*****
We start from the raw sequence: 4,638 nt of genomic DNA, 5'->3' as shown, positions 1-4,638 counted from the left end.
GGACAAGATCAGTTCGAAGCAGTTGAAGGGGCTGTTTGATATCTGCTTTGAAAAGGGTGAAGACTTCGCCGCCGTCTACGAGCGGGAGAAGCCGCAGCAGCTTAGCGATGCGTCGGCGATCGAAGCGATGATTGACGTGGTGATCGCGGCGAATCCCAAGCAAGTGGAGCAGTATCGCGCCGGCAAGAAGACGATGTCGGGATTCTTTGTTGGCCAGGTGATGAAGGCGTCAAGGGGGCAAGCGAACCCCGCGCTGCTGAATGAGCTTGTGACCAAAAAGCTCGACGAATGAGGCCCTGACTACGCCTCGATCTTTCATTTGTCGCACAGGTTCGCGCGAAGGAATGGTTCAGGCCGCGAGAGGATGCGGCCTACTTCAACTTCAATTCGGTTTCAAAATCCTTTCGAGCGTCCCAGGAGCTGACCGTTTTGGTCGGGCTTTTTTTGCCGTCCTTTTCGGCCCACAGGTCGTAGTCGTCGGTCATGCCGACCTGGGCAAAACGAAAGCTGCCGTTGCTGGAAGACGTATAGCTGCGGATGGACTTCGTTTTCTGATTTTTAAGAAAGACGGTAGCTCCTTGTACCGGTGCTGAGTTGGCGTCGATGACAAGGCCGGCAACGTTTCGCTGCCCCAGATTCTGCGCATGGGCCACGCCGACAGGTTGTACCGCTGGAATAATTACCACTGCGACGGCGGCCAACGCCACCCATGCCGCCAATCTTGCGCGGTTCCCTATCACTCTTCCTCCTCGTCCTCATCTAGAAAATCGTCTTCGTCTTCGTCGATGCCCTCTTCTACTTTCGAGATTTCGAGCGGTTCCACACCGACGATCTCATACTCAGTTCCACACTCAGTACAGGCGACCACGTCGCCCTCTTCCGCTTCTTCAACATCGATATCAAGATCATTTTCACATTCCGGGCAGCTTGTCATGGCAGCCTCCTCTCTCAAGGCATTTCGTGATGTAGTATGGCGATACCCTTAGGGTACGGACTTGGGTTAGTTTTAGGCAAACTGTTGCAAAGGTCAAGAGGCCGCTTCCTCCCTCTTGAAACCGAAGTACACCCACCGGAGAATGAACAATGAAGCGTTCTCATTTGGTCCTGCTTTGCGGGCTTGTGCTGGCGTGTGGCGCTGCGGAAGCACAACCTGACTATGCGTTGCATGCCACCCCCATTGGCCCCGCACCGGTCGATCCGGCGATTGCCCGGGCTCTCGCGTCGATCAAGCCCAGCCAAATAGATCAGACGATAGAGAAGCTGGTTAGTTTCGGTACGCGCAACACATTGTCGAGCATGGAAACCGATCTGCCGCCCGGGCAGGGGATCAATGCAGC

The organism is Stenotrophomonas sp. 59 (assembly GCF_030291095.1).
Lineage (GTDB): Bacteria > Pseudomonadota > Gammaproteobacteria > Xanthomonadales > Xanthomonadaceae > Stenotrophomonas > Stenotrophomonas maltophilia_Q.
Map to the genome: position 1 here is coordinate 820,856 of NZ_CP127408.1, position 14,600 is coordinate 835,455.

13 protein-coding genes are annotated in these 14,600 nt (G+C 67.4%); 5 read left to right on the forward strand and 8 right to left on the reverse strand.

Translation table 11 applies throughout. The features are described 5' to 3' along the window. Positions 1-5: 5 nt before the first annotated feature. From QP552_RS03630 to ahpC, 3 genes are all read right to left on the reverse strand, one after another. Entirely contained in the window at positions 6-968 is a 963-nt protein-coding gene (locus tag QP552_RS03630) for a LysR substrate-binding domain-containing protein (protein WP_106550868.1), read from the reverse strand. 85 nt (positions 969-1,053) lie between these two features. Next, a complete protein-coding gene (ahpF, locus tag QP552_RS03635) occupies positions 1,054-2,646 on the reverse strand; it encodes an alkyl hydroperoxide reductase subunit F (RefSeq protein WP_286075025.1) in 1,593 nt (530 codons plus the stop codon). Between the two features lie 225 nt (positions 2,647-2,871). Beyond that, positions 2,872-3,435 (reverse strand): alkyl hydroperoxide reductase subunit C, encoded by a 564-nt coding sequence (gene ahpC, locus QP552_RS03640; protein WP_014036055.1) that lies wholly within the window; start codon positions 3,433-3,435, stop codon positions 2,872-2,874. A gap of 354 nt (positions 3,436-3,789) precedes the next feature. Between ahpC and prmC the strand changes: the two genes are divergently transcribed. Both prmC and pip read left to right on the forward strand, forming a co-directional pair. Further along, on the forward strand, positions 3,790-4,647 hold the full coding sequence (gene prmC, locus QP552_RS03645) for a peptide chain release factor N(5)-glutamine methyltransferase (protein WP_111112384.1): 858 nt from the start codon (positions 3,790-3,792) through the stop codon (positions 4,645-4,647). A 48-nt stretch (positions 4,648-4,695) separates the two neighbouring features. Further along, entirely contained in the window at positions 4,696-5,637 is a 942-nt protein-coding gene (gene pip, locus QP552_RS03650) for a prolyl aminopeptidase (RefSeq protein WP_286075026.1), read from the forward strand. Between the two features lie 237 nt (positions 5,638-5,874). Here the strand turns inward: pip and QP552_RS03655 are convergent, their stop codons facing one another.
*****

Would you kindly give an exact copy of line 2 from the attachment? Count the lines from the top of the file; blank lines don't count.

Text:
GGACAAGATCAGTTCGAAGCAGTTGAAGGGGCTGTTTGATATCTGCTTTGAAAAGGGTGAAGACTTCGCCGCCGTCTACGAGCGGGAGAAGCCGCAGCAGCTTAGCGATGCGTCGGCGATCGAAGCGATGATTGACGTGGTGATCGCGGCGAATCCCAAGCAAGTGGAGCAGTATCGCGCCGGCAAGAAGACGATGTCGGGATTCTTTGTTGGCCAGGTGATGAAGGCGTCAAGGGGGCAAGCGAACCCCGCGCTGCTGAATGAGCTTGTGACCAAAAAGCTCGACGAATGAGGCCCTGACTACGCCTCGATCTTTCATTTGTCGCACAGGTTCGCGCGAAGGAATGGTTCAGGCCGCGAGAGGATGCGGCCTACTTCAACTTCAATTCGGTTTCAAAATCCTTTCGAGCGTCCCAGGAGCTGACCGTTTTGGTCGGGCTTTTTTTGCCGTCCTTTTCGGCCCACAGGTCGTAGTCGTCGGTCATGCCGACCTGGGCAAAACGAAAGCTGCCGTTGCTGGAAGACGTATAGCTGCGGATGGACTTCGTTTTCTGATTTTTAAGAAAGACGGTAGCTCCTTGTACCGGTGCTGAGTTGGCGTCGATGACAAGGCCGGCAACGTTTCGCTGCCCCAGATTCTGCGCATGGGCCACGCCGACAGGTTGTACCGCTGGAATAATTACCACTGCGACGGCGGCCAACGCCACCCATGCCGCCAATCTTGCGCGGTTCCCTATCACTCTTCCTCCTCGTCCTCATCTAGAAAATCGTCTTCGTCTTCGTCGATGCCCTCTTCTACTTTCGAGATTTCGAGCGGTTCCACACCGACGATCTCATACTCAGTTCCACACTCAGTACAGGCGACCACGTCGCCCTCTTCCGCTTCTTCAACATCGATATCAAGATCATTTTCACATTCCGGGCAGCTTGTCATGGCAGCCTCCTCTCTCAAGGCATTTCGTGATGTAGTATGGCGATACCCTTAGGGTACGGACTTGGGTTAGTTTTAGGCAAACTGTTGCAAAGGTCAAGAGGCCGCTTCCTCCCTCTTGAAACCGAAGTACACCCACCGGAGAATGAACAATGAAGCGTTCTCATTTGGTCCTGCTTTGCGGGCTTGTGCTGGCGTGTGGCGCTGCGGAAGCACAACCTGACTATGCGTTGCATGCCACCCCCATTGGCCCCGCACCGGTCGATCCGGCGATTGCCCGGGCTCTCGCGTCGATCAAGCCCAGCCAAATAGATCAGACGATAGAGAAGCTGGTTAGTTTCGGTACGCGCAACACATTGTCGAGCATGGAAACCGATCTGCCGCCCGGGCAGGGGATCAATGCAGC